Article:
It's a fair bet that most people reading this website have a digital camera or two and that they're pretty happy with the convenience they offer over film cameras, but what will happen to those precious photos stored only as zeroes and ones in 25 or even 125 years' time?
That's an issue that seems to be rarely addressed by companies encouraging us to ditch the dull analogue world for the bright digital future, but the fact remains that our children and their descendants probably won't have many printed photo albums with which to reminisce about their forebears.
Of course, we could take the seemingly backward step of printing everything instead of just uploading it to Flickr or FaceBook, but how about physically preserving those JPEGs for future generations?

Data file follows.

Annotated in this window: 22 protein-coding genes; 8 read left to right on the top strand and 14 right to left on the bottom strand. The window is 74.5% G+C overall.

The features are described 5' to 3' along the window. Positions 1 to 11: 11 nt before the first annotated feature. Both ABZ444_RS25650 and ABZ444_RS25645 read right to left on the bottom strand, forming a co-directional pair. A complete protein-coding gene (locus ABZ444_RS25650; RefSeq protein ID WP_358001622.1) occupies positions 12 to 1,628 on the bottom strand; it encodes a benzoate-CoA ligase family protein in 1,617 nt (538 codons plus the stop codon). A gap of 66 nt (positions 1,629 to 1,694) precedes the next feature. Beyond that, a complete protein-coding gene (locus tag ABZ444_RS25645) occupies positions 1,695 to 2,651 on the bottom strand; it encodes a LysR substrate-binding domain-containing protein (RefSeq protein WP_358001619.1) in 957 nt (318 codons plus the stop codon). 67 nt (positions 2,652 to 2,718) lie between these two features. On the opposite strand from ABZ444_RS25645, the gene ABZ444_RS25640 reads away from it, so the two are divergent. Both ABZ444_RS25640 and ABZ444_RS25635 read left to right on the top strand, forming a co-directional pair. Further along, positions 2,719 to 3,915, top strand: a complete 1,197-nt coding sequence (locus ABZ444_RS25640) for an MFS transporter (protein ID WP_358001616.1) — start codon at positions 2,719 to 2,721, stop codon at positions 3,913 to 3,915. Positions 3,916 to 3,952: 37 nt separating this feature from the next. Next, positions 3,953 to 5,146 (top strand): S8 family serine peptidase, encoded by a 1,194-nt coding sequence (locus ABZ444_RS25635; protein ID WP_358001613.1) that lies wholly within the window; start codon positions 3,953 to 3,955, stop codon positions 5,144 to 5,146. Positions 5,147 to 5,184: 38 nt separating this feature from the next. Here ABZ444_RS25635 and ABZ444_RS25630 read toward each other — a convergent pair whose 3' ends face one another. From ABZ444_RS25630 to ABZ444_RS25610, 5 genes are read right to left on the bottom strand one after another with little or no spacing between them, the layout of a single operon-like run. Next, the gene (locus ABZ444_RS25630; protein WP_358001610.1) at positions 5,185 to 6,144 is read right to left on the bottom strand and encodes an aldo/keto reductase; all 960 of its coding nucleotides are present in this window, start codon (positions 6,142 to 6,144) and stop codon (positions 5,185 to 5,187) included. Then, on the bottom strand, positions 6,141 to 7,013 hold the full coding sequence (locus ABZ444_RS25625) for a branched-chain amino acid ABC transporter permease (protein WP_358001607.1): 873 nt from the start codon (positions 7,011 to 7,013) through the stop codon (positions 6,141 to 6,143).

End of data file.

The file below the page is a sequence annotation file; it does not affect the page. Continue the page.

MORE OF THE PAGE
New Scientist suggests that the experience of archaeologists might lead us to store binary data in ceramic glazes on pottery. That could last for thousands of years, although it's doubtful anyone will ever reconstitute photos from bumps on a pot.
Alternatively, scaling up a hard drive by etching zeroes and ones onto a thick steel disk could provide a long-lasting, albeit painstaking, solution.
Then there's the notion of taking whatever medium we light on and encasing it in amber for that 150-million-year shelf life so beloved of palaeontologists.
Whatever we end up selecting, it's clear that we risk losing a lot for the sake of that convenience we mentioned at the start.
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J Mark Lytle was an International Editor for TechRadar, based out of Tokyo, who now works as a Script Editor, Consultant at NHK, the Japan Broadcasting Corporation. Writer, multi-platform journalist, all-round editorial and PR consultant with many years' experience as a professional writer, their bylines include CNN, Snap Media and IDG.